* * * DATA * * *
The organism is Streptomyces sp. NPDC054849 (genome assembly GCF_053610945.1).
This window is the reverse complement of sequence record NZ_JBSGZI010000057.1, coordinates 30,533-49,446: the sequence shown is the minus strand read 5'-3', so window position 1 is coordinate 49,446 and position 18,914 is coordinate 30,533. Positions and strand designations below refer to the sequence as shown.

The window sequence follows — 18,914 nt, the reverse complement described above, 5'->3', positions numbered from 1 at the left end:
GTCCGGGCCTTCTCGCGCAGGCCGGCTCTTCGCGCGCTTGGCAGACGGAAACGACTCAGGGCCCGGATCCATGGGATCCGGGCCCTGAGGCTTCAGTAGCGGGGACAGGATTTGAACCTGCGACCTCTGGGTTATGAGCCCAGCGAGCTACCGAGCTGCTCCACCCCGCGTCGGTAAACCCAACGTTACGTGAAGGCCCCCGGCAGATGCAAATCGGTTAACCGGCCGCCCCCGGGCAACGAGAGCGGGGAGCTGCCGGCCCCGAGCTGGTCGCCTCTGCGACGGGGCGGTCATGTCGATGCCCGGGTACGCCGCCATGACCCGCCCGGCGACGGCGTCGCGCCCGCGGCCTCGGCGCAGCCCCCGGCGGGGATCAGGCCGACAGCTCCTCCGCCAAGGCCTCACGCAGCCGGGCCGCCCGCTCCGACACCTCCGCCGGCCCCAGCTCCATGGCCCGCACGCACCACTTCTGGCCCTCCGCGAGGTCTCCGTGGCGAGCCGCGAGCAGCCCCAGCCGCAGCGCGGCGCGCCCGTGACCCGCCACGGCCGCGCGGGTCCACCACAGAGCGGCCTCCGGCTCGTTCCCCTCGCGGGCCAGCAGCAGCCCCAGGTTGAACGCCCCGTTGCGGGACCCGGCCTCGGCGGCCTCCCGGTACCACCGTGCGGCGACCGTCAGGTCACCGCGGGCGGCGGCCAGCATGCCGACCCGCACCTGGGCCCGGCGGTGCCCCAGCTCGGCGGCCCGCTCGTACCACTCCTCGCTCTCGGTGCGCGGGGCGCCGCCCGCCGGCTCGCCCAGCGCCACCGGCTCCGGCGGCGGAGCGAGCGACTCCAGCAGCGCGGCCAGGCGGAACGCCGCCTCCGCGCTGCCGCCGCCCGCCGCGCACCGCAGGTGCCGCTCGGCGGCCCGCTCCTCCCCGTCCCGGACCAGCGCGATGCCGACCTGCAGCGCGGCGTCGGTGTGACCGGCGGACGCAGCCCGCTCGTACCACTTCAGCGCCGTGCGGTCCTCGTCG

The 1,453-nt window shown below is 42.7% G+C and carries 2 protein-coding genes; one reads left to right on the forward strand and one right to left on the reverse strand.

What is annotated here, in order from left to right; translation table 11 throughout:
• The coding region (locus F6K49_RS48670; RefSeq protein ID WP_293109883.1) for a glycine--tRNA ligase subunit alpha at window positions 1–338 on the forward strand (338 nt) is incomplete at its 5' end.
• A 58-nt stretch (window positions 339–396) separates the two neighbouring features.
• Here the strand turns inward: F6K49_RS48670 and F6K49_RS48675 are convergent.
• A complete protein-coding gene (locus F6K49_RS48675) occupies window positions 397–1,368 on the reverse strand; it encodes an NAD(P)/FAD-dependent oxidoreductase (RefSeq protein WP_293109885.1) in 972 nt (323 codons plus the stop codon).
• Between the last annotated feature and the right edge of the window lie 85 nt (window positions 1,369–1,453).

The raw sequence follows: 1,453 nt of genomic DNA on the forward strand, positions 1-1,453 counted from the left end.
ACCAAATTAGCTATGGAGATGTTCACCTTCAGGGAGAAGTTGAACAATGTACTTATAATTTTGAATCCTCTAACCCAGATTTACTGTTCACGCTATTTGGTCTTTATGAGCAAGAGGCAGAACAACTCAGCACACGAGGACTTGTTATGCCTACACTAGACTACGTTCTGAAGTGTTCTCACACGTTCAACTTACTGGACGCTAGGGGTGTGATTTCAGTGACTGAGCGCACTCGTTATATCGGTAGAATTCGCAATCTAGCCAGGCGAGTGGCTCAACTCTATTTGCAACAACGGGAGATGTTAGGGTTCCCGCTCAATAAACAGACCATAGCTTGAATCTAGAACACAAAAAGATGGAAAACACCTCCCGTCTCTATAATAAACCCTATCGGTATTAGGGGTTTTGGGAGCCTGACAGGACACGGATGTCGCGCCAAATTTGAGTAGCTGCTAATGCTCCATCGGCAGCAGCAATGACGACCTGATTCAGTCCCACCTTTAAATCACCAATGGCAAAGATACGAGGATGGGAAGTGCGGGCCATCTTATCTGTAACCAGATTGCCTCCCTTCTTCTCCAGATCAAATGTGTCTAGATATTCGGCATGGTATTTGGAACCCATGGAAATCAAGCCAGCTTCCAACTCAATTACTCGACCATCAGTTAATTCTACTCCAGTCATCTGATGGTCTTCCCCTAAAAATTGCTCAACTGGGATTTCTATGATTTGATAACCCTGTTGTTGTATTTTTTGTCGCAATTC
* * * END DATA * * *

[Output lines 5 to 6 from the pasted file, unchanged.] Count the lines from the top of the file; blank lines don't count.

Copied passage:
The 1,453-nt window shown below is 42.7% G+C and carries 2 protein-coding genes; one reads left to right on the forward strand and one right to left on the reverse strand.

What is annotated here, in order from left to right; translation table 11 throughout: